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Encyclopedia > Soprano
Voice Type (ranges)
Female voices
Soprano
Mezzo-soprano
Alto or Contralto

Male voices Voice type, often called Fach (pl. ... Human voices may be classified according to their vocal range — the highest and lowest pitches that they can produce. ... A mezzo-soprano (meaning medium soprano in Italian) is a female singer with a range usually extending from the A below middle C to the F an eleventh above middle C. Mezzo-sopranos generally have a darker (or lower) vocal tone than sopranos, and their vocal range is between that... This article is about the voice-type. ... In music, an alto is a singer with a vocal range somewhere between a tenor and a soprano. ...

Countertenor (Alto or Mezzo)
Tenor
Baritone
Bass-baritone
Bass

edit this - view history A countertenor is an adult male who sings in an alto, mezzo or soprano range, often through use of falsetto, or sometimes natural head voice. ... This article is about the voice-type. ... Mezzo may refer to one of the following: The Mezzo TV cable channel in Spain. ... This article is about Tenor vocalists in music. ... Baritone (French: ; German: ; Italian: ) is most commonly the type of male voice that lies between bass and tenor. ... A bass-baritone is a singing voice that shares certain qualities of both the baritone and the bass. ... A bass (or basso in Italian) is a male singer who sings in the deepest vocal range of the human voice. ...

A soprano is a singer with a voice range from approximately middle C (C4) to "high A" (A5) in choral music, or to "soprano C" (C6, two octaves above middle C) or higher in operatic music. In four part chorale style harmony the soprano takes the highest part which usually encompasses the melody. Soprano may refer to: Soprano, the voice part High pitched musical instruments: Soprano clarinet Soprano saxophone The Sopranos, the TV show Category: ... Image File history File links This is a lossless scalable vector image. ... For other uses, see Singer (disambiguation). ... In Western music, the expression middle C refers to the note C or Do located exactly between the two staves of the grand staff, quoted as C4 in note-octave notation (also known as scientific pitch notation). ... This article is about choirs, musical ensembles containing singers. ... For the numerical computation software, see GNU Octave. ... For other uses, see Opera (disambiguation). ... A chorale was originally a hymn of the Lutheran church sung by the entire congregation. ... Look up melody in Wiktionary, the free dictionary. ...


The term "soprano" refers to a female singer. Male singers whose voices have not yet changed are known either as "boy sopranos" or in church traditions as trebles, whilst adult male sopranos are known as countertenors or sopranists. Treble (or Boy Soprano in slang) is a term applied in music to a young male singer with an unchanged voice in the soprano range. ... Treble (or Boy Soprano in slang) is a term applied in music to a young male singer with an unchanged voice in the soprano range. ... A countertenor is an adult male who sings in an alto, mezzo or soprano range, often through use of falsetto, or sometimes natural head voice. ... A sopranist is a male singer who sings in the soprano vocal range. ...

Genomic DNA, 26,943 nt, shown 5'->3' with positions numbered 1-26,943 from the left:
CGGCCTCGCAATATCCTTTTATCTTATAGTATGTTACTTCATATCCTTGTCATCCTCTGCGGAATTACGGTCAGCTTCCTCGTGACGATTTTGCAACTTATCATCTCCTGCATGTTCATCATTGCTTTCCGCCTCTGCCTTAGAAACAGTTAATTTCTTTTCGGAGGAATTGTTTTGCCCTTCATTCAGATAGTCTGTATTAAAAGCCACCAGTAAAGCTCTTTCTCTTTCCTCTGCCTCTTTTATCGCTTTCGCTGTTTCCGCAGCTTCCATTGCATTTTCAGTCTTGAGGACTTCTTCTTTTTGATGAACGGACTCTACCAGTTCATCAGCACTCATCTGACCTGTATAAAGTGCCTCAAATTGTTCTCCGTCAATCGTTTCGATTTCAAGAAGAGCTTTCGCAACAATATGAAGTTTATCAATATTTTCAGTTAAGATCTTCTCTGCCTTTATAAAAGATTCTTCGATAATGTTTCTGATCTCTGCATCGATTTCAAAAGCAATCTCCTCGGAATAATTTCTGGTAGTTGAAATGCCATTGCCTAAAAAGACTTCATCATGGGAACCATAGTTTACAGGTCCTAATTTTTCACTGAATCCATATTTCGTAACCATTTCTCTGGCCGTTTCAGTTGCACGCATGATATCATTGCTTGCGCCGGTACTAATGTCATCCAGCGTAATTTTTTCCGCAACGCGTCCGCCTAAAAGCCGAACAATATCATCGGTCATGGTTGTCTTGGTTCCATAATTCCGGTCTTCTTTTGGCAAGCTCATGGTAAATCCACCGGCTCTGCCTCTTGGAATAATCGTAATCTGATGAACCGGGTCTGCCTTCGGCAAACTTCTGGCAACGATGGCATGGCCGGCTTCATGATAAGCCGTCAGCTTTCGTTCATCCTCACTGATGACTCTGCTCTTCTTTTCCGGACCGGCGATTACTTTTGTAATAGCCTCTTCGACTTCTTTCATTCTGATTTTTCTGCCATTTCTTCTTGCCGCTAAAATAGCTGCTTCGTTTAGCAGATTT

Historically women were not allowed to sing in the Church so the soprano roles were given to young boys and later to castrati - men whose larynxes had been fixed in a pre-adolescent state through the process of castration. A castrato is a male soprano, mezzo-soprano, or alto voice produced either by castration of the singer before puberty or one who, because of an endocrinological condition, never reaches sexual maturity. ... Castration (also referred as: gelding, neutering, orchiectomy, orchidectomy, and oophorectomy) is any action, surgical, chemical, or otherwise, by which a male loses the functions of the testes or a female loses the functions of the ovaries. ...


"Soprano" can also refer to the highest-pitched member of a family of instruments.

Contents

Types of soprano and soprano roles in opera

In opera, the tessitura, vocal weight, and timbre of soprano voices, and the roles they sing, are commonly categorized into voice types, often called fächer (sg. fach, from German Fach or Stimmfach, "vocal category"). For other uses, see Opera (disambiguation). ... In music, tessitura (Italian: texture) is a range of pitches compared to the instrument for which it was intended to be used. ... This article or section does not cite any references or sources. ... In music, timbre, or sometimes timber, (from Fr. ... Voice type, often called Fach (pl. ...


A note on vocal range vs. tessitura: Choral and pop singers are classified into voice parts based on range; solo classical singers are classified into voice types based in part on tessitura – where the voice has the best timbre and easy volume. For instance a soprano and a mezzo-soprano may have the same range, but their tessituras will lie in different parts of that range. This article is about choirs, musical ensembles containing singers. ... For other uses, see Pop music (disambiguation). ... Human voices may be classified according to their vocal range — the highest and lowest pitches that they can produce. ... This article is about Western art music from 1000 AD to the 2000s . ... Voice type, often called Fach (pl. ... In music, tessitura (Italian: texture) is a range of pitches compared to the instrument for which it was intended to be used. ... In music, timbre, or sometimes timber, (from Fr. ... “Fortissimo” redirects here. ...


The low extreme for sopranos is roughly B3 or A3 (just below middle C). Often low notes in higher voices project less, lack timbre, and tend to "count less" in roles (although some Verdi, Strauss and Wagner roles call for stronger singing below the staff). Rarely is a soprano simply unable to hit a low note. In music, timbre, or sometimes timber, (from Fr. ...